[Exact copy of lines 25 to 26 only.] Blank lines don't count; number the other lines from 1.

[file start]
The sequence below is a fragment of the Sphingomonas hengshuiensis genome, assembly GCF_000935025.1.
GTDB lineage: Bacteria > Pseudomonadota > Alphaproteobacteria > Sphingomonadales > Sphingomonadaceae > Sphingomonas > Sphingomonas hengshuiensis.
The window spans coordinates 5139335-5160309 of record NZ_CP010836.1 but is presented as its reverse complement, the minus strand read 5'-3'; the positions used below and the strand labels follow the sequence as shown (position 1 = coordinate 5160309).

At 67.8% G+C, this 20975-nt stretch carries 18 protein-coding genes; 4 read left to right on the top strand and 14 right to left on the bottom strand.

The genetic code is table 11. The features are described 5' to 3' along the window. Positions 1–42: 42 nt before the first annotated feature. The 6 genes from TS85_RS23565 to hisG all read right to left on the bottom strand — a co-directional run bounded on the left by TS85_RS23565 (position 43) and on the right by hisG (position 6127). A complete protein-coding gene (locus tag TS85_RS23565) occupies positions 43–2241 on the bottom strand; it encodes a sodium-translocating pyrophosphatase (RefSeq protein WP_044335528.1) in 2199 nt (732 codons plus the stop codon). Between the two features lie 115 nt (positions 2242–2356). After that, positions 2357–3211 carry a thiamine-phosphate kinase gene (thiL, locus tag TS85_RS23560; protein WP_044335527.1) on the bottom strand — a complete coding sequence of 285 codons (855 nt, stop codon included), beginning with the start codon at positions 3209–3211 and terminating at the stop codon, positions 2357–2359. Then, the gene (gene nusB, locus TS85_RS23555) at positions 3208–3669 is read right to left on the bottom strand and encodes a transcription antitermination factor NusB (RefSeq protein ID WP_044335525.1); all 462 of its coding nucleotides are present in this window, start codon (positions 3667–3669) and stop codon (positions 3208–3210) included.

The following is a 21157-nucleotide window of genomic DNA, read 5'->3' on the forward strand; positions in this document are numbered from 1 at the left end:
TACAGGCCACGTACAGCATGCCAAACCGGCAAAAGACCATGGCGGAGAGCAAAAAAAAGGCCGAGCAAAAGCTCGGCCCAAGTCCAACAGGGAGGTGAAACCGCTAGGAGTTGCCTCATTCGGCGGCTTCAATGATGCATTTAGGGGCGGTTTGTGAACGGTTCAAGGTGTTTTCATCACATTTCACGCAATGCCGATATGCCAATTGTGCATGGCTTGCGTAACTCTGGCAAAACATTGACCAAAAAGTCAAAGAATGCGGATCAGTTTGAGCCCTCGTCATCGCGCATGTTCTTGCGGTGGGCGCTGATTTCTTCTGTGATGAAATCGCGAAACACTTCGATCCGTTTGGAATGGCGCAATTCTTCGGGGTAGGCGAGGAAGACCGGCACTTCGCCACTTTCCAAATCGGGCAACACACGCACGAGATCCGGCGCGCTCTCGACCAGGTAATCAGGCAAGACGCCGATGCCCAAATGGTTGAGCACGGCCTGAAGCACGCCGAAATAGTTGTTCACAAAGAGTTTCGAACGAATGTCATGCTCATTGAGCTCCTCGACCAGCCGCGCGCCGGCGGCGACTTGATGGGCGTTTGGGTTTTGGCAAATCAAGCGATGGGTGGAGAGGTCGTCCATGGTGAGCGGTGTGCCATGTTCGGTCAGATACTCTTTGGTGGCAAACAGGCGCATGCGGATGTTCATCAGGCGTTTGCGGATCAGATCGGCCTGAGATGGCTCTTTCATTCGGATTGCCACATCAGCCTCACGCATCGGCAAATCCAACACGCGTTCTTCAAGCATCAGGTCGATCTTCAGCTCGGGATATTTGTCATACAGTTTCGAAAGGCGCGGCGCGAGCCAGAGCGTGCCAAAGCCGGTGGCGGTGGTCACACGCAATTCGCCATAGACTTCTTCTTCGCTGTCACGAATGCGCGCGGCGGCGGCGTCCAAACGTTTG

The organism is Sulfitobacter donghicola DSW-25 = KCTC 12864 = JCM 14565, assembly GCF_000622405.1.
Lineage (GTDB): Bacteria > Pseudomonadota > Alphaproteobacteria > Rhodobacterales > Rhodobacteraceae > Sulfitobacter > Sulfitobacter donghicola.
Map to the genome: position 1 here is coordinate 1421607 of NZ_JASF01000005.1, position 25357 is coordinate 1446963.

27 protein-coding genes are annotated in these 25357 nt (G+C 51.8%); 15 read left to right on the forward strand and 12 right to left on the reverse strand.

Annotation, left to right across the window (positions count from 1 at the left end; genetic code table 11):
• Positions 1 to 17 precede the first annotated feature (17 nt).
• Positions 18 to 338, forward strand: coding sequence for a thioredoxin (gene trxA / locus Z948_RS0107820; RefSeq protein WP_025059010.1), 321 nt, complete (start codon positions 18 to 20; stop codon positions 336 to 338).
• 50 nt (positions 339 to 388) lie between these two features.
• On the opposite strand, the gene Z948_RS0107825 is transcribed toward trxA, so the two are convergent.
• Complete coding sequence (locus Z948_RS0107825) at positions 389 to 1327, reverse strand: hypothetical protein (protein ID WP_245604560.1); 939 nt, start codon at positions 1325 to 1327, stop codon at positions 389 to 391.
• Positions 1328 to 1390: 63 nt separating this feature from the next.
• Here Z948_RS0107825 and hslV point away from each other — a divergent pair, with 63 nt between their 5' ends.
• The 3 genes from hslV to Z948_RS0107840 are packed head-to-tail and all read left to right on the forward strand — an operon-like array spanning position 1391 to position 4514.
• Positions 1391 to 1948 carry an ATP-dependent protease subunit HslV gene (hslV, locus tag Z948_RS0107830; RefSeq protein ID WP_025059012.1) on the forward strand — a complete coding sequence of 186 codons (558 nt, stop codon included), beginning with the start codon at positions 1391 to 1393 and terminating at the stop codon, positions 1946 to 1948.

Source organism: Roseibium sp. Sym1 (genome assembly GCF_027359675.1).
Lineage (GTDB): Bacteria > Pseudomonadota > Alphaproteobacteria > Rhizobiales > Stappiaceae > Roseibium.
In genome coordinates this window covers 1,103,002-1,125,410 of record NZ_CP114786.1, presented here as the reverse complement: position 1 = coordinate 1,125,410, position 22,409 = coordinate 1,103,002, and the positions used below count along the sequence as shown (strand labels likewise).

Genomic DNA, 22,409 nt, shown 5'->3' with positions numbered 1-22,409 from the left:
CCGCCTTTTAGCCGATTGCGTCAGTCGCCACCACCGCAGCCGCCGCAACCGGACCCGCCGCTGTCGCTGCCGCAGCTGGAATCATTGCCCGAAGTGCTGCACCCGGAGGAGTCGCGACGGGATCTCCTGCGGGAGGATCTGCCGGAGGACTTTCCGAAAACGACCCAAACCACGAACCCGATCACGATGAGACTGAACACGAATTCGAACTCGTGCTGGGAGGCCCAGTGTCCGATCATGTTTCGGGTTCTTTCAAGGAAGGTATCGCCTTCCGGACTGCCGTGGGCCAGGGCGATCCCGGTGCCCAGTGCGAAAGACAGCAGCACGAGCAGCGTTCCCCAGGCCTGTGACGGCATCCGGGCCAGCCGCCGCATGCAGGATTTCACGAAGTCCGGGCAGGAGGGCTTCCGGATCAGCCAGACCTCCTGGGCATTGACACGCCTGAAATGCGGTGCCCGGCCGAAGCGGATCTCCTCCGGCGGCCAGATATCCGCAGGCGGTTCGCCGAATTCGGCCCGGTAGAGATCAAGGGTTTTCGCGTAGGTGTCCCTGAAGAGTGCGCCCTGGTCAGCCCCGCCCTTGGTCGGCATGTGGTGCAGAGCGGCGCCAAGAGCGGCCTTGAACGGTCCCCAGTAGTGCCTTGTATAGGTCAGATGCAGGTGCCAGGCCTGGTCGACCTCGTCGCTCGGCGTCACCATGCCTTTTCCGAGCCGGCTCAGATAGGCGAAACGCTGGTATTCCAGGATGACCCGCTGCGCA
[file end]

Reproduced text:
Genomic DNA, 22,409 nt, shown 5'->3' with positions numbered 1-22,409 from the left:
CCGCCTTTTAGCCGATTGCGTCAGTCGCCACCACCGCAGCCGCCGCAACCGGACCCGCCGCTGTCGCTGCCGCAGCTGGAATCATTGCCCGAAGTGCTGCACCCGGAGGAGTCGCGACGGGATCTCCTGCGGGAGGATCTGCCGGAGGACTTTCCGAAAACGACCCAAACCACGAACCCGATCACGATGAGACTGAACACGAATTCGAACTCGTGCTGGGAGGCCCAGTGTCCGATCATGTTTCGGGTTCTTTCAAGGAAGGTATCGCCTTCCGGACTGCCGTGGGCCAGGGCGATCCCGGTGCCCAGTGCGAAAGACAGCAGCACGAGCAGCGTTCCCCAGGCCTGTGACGGCATCCGGGCCAGCCGCCGCATGCAGGATTTCACGAAGTCCGGGCAGGAGGGCTTCCGGATCAGCCAGACCTCCTGGGCATTGACACGCCTGAAATGCGGTGCCCGGCCGAAGCGGATCTCCTCCGGCGGCCAGATATCCGCAGGCGGTTCGCCGAATTCGGCCCGGTAGAGATCAAGGGTTTTCGCGTAGGTGTCCCTGAAGAGTGCGCCCTGGTCAGCCCCGCCCTTGGTCGGCATGTGGTGCAGAGCGGCGCCAAGAGCGGCCTTGAACGGTCCCCAGTAGTGCCTTGTATAGGTCAGATGCAGGTGCCAGGCCTGGTCGACCTCGTCGCTCGGCGTCACCATGCCTTTTCCGAGCCGGCTCAGATAGGCGAAACGCTGGTATTCCAGGATGACCCGCTGCGCA